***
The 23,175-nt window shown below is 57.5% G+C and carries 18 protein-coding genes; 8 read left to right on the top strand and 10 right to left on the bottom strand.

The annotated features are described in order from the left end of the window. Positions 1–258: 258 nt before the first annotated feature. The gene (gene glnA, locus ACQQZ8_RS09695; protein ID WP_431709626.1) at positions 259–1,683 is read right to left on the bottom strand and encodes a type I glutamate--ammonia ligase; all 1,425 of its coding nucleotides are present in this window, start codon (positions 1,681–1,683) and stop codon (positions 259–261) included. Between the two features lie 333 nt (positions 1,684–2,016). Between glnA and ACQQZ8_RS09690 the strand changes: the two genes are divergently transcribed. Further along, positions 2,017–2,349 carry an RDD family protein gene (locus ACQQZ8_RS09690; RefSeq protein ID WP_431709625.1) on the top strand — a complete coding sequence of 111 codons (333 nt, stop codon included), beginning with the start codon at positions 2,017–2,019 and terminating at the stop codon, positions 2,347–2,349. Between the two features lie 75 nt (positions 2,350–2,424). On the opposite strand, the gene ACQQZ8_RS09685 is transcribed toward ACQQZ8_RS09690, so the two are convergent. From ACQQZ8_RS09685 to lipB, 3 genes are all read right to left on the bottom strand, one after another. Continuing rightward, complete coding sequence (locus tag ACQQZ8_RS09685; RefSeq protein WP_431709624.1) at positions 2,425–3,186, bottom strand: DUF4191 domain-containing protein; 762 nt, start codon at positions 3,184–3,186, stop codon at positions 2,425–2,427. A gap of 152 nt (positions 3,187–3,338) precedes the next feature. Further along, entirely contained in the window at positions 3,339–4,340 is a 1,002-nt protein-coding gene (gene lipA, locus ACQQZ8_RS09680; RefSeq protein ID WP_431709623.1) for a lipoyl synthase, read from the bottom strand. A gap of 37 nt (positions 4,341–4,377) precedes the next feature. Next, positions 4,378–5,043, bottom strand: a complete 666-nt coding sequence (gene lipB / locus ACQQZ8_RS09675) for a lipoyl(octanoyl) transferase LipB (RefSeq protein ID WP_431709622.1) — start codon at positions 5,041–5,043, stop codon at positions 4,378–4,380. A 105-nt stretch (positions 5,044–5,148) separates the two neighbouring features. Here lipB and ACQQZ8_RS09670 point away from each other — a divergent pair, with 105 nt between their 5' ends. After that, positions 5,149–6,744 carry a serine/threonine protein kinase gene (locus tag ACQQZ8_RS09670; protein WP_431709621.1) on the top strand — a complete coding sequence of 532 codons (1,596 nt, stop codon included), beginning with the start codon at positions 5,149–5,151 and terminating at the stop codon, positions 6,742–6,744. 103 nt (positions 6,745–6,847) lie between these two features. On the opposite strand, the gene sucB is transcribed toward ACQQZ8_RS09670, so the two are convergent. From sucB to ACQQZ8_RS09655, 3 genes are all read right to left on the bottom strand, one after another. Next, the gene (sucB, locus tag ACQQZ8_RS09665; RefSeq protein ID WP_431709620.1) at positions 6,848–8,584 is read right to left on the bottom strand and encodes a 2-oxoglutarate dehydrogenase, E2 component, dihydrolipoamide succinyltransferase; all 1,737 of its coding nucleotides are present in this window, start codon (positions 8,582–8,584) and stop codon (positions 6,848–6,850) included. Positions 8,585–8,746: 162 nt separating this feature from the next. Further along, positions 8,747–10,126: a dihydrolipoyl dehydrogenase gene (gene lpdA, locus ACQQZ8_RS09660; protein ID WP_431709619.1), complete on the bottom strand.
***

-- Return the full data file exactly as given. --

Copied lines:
The 23,175-nt window shown below is 57.5% G+C and carries 18 protein-coding genes; 8 read left to right on the top strand and 10 right to left on the bottom strand.

The annotated features are described in order from the left end of the window. Positions 1–258: 258 nt before the first annotated feature. The gene (gene glnA, locus ACQQZ8_RS09695; protein ID WP_431709626.1) at positions 259–1,683 is read right to left on the bottom strand and encodes a type I glutamate--ammonia ligase; all 1,425 of its coding nucleotides are present in this window, start codon (positions 1,681–1,683) and stop codon (positions 259–261) included. Between the two features lie 333 nt (positions 1,684–2,016). Between glnA and ACQQZ8_RS09690 the strand changes: the two genes are divergently transcribed. Further along, positions 2,017–2,349 carry an RDD family protein gene (locus ACQQZ8_RS09690; RefSeq protein ID WP_431709625.1) on the top strand — a complete coding sequence of 111 codons (333 nt, stop codon included), beginning with the start codon at positions 2,017–2,019 and terminating at the stop codon, positions 2,347–2,349. Between the two features lie 75 nt (positions 2,350–2,424). On the opposite strand, the gene ACQQZ8_RS09685 is transcribed toward ACQQZ8_RS09690, so the two are convergent. From ACQQZ8_RS09685 to lipB, 3 genes are all read right to left on the bottom strand, one after another. Continuing rightward, complete coding sequence (locus tag ACQQZ8_RS09685; RefSeq protein WP_431709624.1) at positions 2,425–3,186, bottom strand: DUF4191 domain-containing protein; 762 nt, start codon at positions 3,184–3,186, stop codon at positions 2,425–2,427. A gap of 152 nt (positions 3,187–3,338) precedes the next feature. Further along, entirely contained in the window at positions 3,339–4,340 is a 1,002-nt protein-coding gene (gene lipA, locus ACQQZ8_RS09680; RefSeq protein ID WP_431709623.1) for a lipoyl synthase, read from the bottom strand. A gap of 37 nt (positions 4,341–4,377) precedes the next feature. Next, positions 4,378–5,043, bottom strand: a complete 666-nt coding sequence (gene lipB / locus ACQQZ8_RS09675) for a lipoyl(octanoyl) transferase LipB (RefSeq protein ID WP_431709622.1) — start codon at positions 5,041–5,043, stop codon at positions 4,378–4,380. A 105-nt stretch (positions 5,044–5,148) separates the two neighbouring features. Here lipB and ACQQZ8_RS09670 point away from each other — a divergent pair, with 105 nt between their 5' ends. After that, positions 5,149–6,744 carry a serine/threonine protein kinase gene (locus tag ACQQZ8_RS09670; protein WP_431709621.1) on the top strand — a complete coding sequence of 532 codons (1,596 nt, stop codon included), beginning with the start codon at positions 5,149–5,151 and terminating at the stop codon, positions 6,742–6,744. 103 nt (positions 6,745–6,847) lie between these two features. On the opposite strand, the gene sucB is transcribed toward ACQQZ8_RS09670, so the two are convergent. From sucB to ACQQZ8_RS09655, 3 genes are all read right to left on the bottom strand, one after another. Next, the gene (sucB, locus tag ACQQZ8_RS09665; RefSeq protein ID WP_431709620.1) at positions 6,848–8,584 is read right to left on the bottom strand and encodes a 2-oxoglutarate dehydrogenase, E2 component, dihydrolipoamide succinyltransferase; all 1,737 of its coding nucleotides are present in this window, start codon (positions 8,582–8,584) and stop codon (positions 6,848–6,850) included. Positions 8,585–8,746: 162 nt separating this feature from the next. Further along, positions 8,747–10,126: a dihydrolipoyl dehydrogenase gene (gene lpdA, locus ACQQZ8_RS09660; protein ID WP_431709619.1), complete on the bottom strand.